Issue Winter 14
Los Angeles-based Grill Concepts has called class into session with its newest concept, Public School. The gastropub delivers an education in the art of food and beer. The concept was launched three years ago when it converted the bar area inside one of its Daily Grill locations in downtown Los Angeles into a testing site.
“Looking back, it was probably the best decision we made in launching Public School 612 – we were able to test the décor, the food, the ambiance, the beers – everything without actually opening a full restaurant until we were ready,” Senior Vice President of Operations John Sola says.
The company then found a location in Culver City, Calif., and it became the first free-standing Public School. Affectionately adding the ‘310’ area code after the name symbolized it would be the only one of its kind. It also allowed Public School to disassociate from Daily Grill and any chain-like perception that guests may develop as new Public Schools opened. “We’ve had great success in Culver City – we’ve been able to open up one Public School per year,” Sola adds.
Public School locations to date include 612 in Los Angeles, 310 in Culver City and 805 in Westlake Village, Calif. Three more are on the horizon in 2015: 818 in Sherman Oaks, Calif., 214 in Dallas’ West Village and 702 in Las Vegas. All except Public School 612 are aptly named with a local area code to establish roots in each community. Purchasing Manager Thomas Kachani describes Public School as “fun-dining” because of its casual, non-pretentions atmosphere with industrial chic décor and alternative music. “We have launched a high-energy gastropub that exclusively offers craft beer with an eclectic food menu,” he says.
The chef-driven menu developed by Executive Chef Phil Kastel features seasonal items that are organic and locally sourced, and each dish is made from scratch. “It’s hard to describe the menu other than saying its ‘eclectic’ because we change it so often based on the season and trends; we’re always exploring new flavors,” Kastel admits.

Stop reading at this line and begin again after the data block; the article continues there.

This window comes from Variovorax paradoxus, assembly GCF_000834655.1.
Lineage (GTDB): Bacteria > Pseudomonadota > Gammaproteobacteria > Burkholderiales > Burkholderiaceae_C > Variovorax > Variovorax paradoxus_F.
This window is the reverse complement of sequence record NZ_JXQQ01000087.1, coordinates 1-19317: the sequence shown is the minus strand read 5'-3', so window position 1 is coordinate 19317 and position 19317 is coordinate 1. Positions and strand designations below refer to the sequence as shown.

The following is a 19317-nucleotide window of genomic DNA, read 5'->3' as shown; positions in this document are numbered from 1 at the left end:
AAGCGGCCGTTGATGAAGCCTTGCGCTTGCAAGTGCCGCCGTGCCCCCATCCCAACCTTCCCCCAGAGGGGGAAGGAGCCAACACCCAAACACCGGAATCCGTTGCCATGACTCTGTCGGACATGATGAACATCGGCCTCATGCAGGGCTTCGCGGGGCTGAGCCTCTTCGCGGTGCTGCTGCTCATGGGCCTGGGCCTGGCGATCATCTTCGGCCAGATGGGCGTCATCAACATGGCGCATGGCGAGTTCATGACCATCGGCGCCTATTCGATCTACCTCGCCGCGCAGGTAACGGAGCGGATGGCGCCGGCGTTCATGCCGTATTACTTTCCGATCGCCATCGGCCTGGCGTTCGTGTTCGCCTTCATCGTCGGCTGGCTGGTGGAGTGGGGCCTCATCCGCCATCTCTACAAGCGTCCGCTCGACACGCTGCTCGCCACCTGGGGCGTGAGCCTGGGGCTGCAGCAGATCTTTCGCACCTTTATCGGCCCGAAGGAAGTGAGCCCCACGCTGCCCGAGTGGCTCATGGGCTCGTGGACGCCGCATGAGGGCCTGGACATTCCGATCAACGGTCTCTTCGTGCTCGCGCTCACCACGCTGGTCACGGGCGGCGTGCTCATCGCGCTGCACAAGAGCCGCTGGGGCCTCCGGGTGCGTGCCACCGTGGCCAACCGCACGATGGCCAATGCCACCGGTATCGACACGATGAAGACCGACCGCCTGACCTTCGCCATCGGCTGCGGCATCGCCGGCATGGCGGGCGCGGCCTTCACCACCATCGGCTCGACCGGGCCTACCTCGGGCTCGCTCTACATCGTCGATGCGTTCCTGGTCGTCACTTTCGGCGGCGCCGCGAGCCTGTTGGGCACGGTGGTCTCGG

Kastel goes on to explain that social media has made guests more willing to try new dishes more than ever before. “Our guests want to be the first to Instragram it or the first to tell their friends about it,” he notes. “Today everyone is a foodie and our restaurant is their classroom.”
Education is Paramount
Public School promises an education in food and beer and to do so, it must first educate its staff – the teachers. Kastel and his Chefs de Cuisine, Lauren Kyles (PS310) and Nathan Heartman (PS805), personally train each server, bartender and hostess on the seasonal menu. “Our training is intense,” Kastel boasts. “Each staff member spends seven shifts tasting every ingredient in the food. Every server and bartender has to be a version of me – understanding the flavor profile of each ingredient and the respective allergies to it. The head chefs work closely to reinforce this training on days I’m not in the restaurant.”
Menu item are tasted a minimum of three times by every staff member during their training and the alcoholic beverage training is just as extreme – staff members spend 10 shifts learning the flavor profiles of its craft beer offering. Every server must be confident and accurate in suggesting which drink to pair with which entrée because people ask this more often than anything else. Craft beer may be one of the main highlights, but guests can also choose from a variety of handcrafted cocktails or wine.
The training may be intense and ongoing, but it is the only way Grill Concepts can ensure that every team member in the restaurant can educate a guest. “That product knowledge and consistency carries through to all of our restaurants,” Sola says.
Grill Concepts was founded in Los Angeles 30 years ago when it opened The Grill on the Alley, a fine-dining steakhouse in Beverly Hills. Five years later, it opened a scaled down version called the Daily Grill with a broader offering in a more approachable atmosphere. Today, the company has 7 Grills, 17 Daily Grills and 3 Public Schools in nine different states with its biggest holds in Southern California.
Although Grill Concepts has multiple locations for one concept – they do not run chain restaurants and that helps the company stand out in the industry. “We intentionally choose to be non-corporate – each of our restaurants is different,” Kachani explains. “Every location comes with the quirks of the local clientele and their tastes. Our menus are similar, but customers are vastly different and that’s who we cater to. We are not a 200-unit company trying to do the same thing in every location. Plus, our food quality is too high. We could never operate the way a gigantic conglomerate does. I mean, we still make everything from scratch.”
This recipe works for Grill Concepts as it is growing fast. Along with opening several Public Schools, the company is looking for locations for all of their concepts. Recently, Grill Concepts has taken over development of The Ritz, an iconic dining destination in Newport Beach, Calif. Grill Concepts is also in the process of developing another seafood-centric concept, Sola says. “Our goal is to continue expanding and double in size over the next five years,” Kachani adds. “As we look for locations and real estate markets, we are staying away from commercial spots and going more into the community.”